CHICO — More energy customers are switching to solar every year in Butte County, and numbers are especially high this year in Chico after the Camp Fire, according to PG&E and local solar companies.
More customers had already made the switch by June than in the last two years. The increase reflects the push for solar and the growth of the market nationwide.
The U.S. Burea of Labor Census reported that by 2026, employment for solar installers is expected to grow 105% — much faster than the average for most other occupations. The Yale School of Forestry & Environmental Studies reported that 2.5 gigawatts of solar capacity were installed in the first quarter of 2018, an annual growth of 13% and accounting for 55% of all new U.S. electricity capacity for the period, according to GTM Research and the Solar Energy Industries Association.
Although solar installs are nothing new across the state, the numbers have seen especially impressive jumps in Chico in the last decade.
Paul Moreno, spokesman for PG&E, reported that the number of households using solar energy plans in Chico increased every year by nearly 1,500% since 2010. That year, 271 installations took place in Chico. That number rose to 2,198 just five years later in 2015, and by 2018, a total of 4,126 installations took place.
Why the increase in interest and investment? There are several factors at work in Chico, the largest city in Butte County, especially after the Camp Fire.
New demand for solar
Laura Thayne, sales administrator at Royal Heating and Aire, believes there are several factors for why solar systems are selling better than ever in Chico in particular. Thayne estimated that proposals and sales have nearly doubled since a year ago.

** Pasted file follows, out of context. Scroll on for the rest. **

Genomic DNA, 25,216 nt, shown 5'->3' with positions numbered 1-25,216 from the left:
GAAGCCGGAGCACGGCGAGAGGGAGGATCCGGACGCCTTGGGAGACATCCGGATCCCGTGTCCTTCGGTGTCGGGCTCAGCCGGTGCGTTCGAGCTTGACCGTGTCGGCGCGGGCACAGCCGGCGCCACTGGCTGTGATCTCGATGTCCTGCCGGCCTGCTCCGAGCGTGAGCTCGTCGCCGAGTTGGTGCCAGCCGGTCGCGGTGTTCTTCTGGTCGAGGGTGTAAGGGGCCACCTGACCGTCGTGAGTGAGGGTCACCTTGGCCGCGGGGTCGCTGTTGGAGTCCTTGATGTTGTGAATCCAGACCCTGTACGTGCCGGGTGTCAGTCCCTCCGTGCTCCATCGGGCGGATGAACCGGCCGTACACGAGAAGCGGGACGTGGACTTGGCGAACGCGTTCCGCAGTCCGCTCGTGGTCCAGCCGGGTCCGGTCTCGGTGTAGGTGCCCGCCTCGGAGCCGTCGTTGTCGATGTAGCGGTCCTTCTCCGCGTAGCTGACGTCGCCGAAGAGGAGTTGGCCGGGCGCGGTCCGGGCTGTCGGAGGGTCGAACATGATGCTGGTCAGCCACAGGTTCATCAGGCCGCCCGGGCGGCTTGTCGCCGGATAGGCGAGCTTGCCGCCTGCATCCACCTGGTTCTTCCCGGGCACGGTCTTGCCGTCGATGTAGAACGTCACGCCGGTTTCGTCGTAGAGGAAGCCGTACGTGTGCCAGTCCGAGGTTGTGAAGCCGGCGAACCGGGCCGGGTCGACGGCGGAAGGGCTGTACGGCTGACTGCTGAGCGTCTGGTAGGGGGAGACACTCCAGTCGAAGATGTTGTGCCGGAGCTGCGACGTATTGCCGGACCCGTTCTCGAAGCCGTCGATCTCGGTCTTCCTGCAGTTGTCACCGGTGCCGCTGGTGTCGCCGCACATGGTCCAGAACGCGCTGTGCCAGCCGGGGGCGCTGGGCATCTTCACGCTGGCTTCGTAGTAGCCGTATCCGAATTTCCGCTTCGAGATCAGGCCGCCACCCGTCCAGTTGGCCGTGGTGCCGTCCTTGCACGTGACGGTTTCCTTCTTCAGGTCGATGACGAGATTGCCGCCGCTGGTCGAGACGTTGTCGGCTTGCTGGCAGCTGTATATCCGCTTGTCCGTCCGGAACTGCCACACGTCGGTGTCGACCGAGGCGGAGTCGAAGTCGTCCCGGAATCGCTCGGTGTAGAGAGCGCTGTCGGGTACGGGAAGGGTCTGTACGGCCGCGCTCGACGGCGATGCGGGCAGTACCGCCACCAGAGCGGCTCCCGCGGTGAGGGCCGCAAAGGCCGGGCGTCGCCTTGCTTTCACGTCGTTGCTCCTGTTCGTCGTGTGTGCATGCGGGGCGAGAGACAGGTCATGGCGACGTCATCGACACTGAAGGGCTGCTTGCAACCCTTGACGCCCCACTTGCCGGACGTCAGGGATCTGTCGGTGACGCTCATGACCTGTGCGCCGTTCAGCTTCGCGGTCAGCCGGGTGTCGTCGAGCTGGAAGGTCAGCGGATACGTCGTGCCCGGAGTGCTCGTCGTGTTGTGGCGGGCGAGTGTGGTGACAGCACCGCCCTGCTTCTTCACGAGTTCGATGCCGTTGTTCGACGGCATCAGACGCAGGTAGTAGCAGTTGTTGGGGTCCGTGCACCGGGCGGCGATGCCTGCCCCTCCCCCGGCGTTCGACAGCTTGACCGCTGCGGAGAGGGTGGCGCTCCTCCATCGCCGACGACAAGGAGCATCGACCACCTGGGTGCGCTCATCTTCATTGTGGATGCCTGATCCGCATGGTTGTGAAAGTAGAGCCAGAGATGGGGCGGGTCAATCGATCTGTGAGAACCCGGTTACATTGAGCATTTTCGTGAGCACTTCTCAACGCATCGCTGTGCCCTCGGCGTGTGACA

Why? For one thing, the process to apply for a solar permit is much easier in Chico and in Butte County than in the city of Oroville. Chico allows online applications for permits while the county offers simple over-the-counter permits. Thayne called this a very “solar-friendly” policy.
Another major factor is that “tons of customers are calling to say they’re fed up with PG&E,” Thayne said.
After the Camp Fire, sales have undeniably increased, to the point that through June, overall addresses reported by PG&E were already higher than the total installed in 2018.
“The fire exacerbated everything,” Thayne said.
People are also concerned about power shutoffs by PG&E resulting in increased sales of “solar batteries.” The most popular of these is the Tesla power wall, the purpose of which is to store solar power away in case of shutoffs, reducing stress on the grid and allowing people to keep their solar local, according to Jim Miklef of Alternative Heating and Air.
The company also experienced record sales and “unprecedented demand for solar,” which Miklef partially attributed to the Camp Fire and PG&E bankruptcy.
“That’s new this year,” he said.
Saving money after fire
Decreasing costs before PG&E increases rates may also be a factor. Where one fits in the PG&E tiered system will often determine whether it is worth purchasing solar panels.
A “tier 1” PG&E customer is often in a small home or rental and would not typically save money. It’s the “tier 2” and high usage surplus customers, who face high bills in extreme months especially in Chico’s hot summers, who have the most interest in making the transition — especially if they’re homeowners, Thayne said.